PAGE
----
12. Stress at work
Hone v Six Continents Retail
The Court of Appeal held that when deciding whether psychiatric injury is reasonably foreseeable (for the purpose of a stress at work claim) it is proper for the Court to take into account that the employer is breaching the maximum average 48 hour working week (and the rest provisions) contained in the Working Time Regulations 1998.

13. Restrictive covenants
Windsor Recruitment v Silverwood
Windsor Recruitment wanted to impose restrictive covenants on its workforce. It dismissed some employees who refused to accept them. Although there was a good business reason for imposing the covenants, the Tribunal held that the covenants were too wide and therefore unenforceable. The Appeal Tribunal overturned the decision and the previous Appeal authority of Forshaw v Archcraft which was on almost identical facts.

It was held that dismissal for refusal to accept restrictive covenants was capable of being some other substantial reason unless the covenants were in fact a cover or a ruse to dismiss the employee. The consideration of the reasonableness of the covenants comes in not when deciding the reason for the dismissal but when deciding the general fairness issue. Where the proposed covenant is plainly unenforceable and not severable it will make it easier for a Tribunal to conclude there was unfairness. If the covenant was plainly reasonable then whilst the consideration of the procedure is still necessary it will be easier for a Tribunal to conclude that the decision is fair.

14. Compromise agreement – no bar to a new claim
Hilton Hotels v McNaughton
Ms McNaughton signed a Compromise Agreement on the termination of her employment. In exchange for signing away her statutory rights she received a payment exceeding her statutory entitlements. Several months later she read an article in a newspaper about part-time workers pension claims. The majority of the EAT held that her Compromise did not prevent her from bringing in a new claim because at the time of signing the Compromise, she did not know that such a claim existed.

15. Whistleblowing
Melia v Magna Kansei Limited
The Court of Appeal has held that where an employee has been subjected to a detriment for having made a protective disclosure and has then resigned claiming constructive dismissal, compensation in respect of that detriment should be accessed up to the point of dismissal. The Appeal Court overturned the EAT’s ruling that the cut off point for the award in respect of detriment was the point at which the employer’s conduct became so serious as to amount to a repudiatory breach of contract.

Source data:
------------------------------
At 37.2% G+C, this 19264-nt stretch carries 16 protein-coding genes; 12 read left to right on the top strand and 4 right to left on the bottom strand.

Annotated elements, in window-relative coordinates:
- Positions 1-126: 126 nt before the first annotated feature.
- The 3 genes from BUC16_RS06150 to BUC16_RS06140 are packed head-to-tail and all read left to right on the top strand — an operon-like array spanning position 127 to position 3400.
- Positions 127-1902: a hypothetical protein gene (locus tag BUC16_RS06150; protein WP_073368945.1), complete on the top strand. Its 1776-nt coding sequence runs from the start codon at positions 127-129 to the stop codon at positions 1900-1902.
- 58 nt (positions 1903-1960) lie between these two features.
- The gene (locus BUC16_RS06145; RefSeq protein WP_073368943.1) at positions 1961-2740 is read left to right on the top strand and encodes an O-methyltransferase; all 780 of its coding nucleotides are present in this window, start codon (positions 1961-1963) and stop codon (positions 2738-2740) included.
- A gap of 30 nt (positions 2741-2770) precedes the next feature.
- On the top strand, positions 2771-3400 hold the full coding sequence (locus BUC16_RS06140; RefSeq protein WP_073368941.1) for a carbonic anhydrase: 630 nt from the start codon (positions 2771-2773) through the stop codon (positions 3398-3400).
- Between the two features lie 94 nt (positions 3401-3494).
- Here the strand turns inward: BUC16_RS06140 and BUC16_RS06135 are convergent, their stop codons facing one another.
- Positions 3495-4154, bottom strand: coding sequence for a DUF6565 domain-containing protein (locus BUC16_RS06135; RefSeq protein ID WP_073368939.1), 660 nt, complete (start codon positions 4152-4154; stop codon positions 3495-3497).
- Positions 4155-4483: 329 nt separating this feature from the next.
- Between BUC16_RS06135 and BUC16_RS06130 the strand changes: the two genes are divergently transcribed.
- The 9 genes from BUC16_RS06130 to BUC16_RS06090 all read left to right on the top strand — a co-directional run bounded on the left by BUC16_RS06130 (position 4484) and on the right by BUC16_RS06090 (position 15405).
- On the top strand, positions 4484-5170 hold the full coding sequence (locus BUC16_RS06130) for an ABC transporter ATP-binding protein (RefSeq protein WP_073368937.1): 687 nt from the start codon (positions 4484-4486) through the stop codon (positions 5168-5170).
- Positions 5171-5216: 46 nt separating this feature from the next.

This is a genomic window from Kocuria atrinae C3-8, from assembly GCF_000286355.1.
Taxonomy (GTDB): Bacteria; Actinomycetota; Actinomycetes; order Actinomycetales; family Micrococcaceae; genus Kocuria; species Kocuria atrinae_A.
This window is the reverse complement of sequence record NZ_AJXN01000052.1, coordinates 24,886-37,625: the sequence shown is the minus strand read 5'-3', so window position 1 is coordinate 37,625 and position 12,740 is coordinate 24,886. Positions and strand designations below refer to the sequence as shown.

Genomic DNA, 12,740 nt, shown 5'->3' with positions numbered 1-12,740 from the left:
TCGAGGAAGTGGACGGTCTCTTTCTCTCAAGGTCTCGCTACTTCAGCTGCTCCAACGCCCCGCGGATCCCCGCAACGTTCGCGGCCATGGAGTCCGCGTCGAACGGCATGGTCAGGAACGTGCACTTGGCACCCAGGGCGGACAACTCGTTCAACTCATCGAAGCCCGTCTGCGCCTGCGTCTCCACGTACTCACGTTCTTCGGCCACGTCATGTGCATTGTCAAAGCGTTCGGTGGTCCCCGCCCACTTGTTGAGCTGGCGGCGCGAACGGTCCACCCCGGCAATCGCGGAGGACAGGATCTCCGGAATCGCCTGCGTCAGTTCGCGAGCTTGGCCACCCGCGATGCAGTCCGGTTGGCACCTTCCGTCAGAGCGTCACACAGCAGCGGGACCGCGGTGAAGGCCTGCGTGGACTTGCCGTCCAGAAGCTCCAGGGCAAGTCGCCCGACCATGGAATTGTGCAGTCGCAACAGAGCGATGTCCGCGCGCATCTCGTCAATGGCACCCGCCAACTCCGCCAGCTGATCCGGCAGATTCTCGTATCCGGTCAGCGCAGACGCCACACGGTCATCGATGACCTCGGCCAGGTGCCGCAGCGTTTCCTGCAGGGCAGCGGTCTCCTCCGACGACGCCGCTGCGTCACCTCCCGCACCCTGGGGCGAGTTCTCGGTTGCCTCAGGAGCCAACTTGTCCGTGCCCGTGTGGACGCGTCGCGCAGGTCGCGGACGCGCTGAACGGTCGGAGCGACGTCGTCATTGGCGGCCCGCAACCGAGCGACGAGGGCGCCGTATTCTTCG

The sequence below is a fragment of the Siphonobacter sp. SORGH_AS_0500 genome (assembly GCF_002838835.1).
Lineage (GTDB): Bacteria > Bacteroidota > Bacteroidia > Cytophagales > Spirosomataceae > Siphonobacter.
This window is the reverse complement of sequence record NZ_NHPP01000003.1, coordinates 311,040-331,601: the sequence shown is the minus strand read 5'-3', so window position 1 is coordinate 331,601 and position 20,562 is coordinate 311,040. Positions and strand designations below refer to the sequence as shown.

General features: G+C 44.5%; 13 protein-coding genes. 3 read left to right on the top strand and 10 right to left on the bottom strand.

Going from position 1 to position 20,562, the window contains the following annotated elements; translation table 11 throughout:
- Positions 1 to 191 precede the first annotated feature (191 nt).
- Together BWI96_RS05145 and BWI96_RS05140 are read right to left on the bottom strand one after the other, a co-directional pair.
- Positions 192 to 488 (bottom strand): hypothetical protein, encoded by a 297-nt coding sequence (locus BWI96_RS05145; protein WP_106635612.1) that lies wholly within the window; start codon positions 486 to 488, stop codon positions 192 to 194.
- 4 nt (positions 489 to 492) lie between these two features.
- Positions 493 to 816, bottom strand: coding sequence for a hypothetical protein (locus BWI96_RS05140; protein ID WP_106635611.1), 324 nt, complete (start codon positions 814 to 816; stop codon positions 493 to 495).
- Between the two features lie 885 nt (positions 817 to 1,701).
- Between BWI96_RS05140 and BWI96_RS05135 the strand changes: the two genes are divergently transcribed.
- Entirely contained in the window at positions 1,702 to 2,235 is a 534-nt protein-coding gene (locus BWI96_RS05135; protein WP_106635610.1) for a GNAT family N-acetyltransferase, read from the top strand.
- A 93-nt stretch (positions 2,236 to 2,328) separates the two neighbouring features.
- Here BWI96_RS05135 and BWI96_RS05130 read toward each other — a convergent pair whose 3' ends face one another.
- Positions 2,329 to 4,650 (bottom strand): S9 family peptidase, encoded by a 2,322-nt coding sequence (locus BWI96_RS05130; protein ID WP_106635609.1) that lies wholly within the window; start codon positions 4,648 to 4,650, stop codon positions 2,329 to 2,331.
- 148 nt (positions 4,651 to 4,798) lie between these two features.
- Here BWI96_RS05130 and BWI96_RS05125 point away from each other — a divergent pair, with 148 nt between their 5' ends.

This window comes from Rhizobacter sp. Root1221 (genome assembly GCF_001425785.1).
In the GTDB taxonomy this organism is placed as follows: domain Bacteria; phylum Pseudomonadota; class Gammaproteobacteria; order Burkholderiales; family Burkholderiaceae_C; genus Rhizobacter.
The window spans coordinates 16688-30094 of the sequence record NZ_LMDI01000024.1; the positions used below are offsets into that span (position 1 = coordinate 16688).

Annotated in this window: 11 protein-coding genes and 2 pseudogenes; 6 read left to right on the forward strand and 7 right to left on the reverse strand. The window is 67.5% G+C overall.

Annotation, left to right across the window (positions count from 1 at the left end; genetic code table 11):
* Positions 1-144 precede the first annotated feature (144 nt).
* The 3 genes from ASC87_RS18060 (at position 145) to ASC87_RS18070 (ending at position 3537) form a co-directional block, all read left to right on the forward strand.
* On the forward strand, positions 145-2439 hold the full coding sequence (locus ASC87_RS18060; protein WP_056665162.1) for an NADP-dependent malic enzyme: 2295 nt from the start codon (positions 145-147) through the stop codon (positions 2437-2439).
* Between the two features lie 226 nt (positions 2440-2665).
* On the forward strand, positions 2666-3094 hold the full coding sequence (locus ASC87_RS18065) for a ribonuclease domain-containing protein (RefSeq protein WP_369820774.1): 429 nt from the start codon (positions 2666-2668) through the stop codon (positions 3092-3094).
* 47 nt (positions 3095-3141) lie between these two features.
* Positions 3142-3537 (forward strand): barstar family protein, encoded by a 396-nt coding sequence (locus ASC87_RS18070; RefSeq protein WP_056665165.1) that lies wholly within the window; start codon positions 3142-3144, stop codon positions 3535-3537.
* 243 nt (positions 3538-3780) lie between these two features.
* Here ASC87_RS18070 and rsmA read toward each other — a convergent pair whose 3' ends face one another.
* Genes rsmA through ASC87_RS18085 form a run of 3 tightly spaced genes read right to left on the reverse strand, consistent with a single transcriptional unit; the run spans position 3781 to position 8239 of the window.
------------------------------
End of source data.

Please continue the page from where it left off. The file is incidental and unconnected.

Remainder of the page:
16. Disability discrimination – failure to consult before dismissal
Rothwell v Pelikan Hardcopy Limited
The EAT held in this case that an employer’s failure to consult with an individual suffering from Parkinson’s disease about a result medical report before dismissing him was discriminatory under the Disability Discrimination Act 1995 and this rendered the dismissal unfair.

Consultation is particularly important where there is any conflict in the medical evidence. It matters not that the employer had consulted with the employee about his disability in the recent past and had treated him sensitively and appropriately.

Smith v Churchill Stairlifts Plc
A further complex decision on the correct approach to claims under the Disability Discrimination Act dealing with arrangements, comparators and the justification test.

17. Disability discrimination – reasonable adjustments
Southampton City College v Randall
The EAT held that the Disability Discrimination Act 1995 does not, as a matter of law, preclude under the obligation to make reasonable adjustments the creation of a new post for an employee.

18. Disability Discrimination – Constructive Knowledge
Department of Work & Pensions v Hall
The employer was found to have had constructive knowledge of an employee’s disability. The employer was not absolved from its duty to make reasonable adjustments even when the employee did not inform it of the disability. It is important therefore to look behind an employee’s behaviour to ascertain whether there may be a reason for it.

19. Compensation for Sex Discrimination – Injury to feelings award – joint and severe liability
Miles v Gilbank
The Employment Tribunal upheld a Tribunal’s decision to award the maximum injury to feelings award of £25,000 to a pregnant employee, whose manager had subjected her to a vicious campaign of bullying and discrimination that had demonstrated a callous disregard or concern for the life of her unborn child. The Appeal Tribunal also upheld the Tribunal’s decision to make the employer and the manager (who had consciously fostered and encouraged the discriminatory culture) jointly and severally liable for the whole award, including the employee’s lost maternity pay.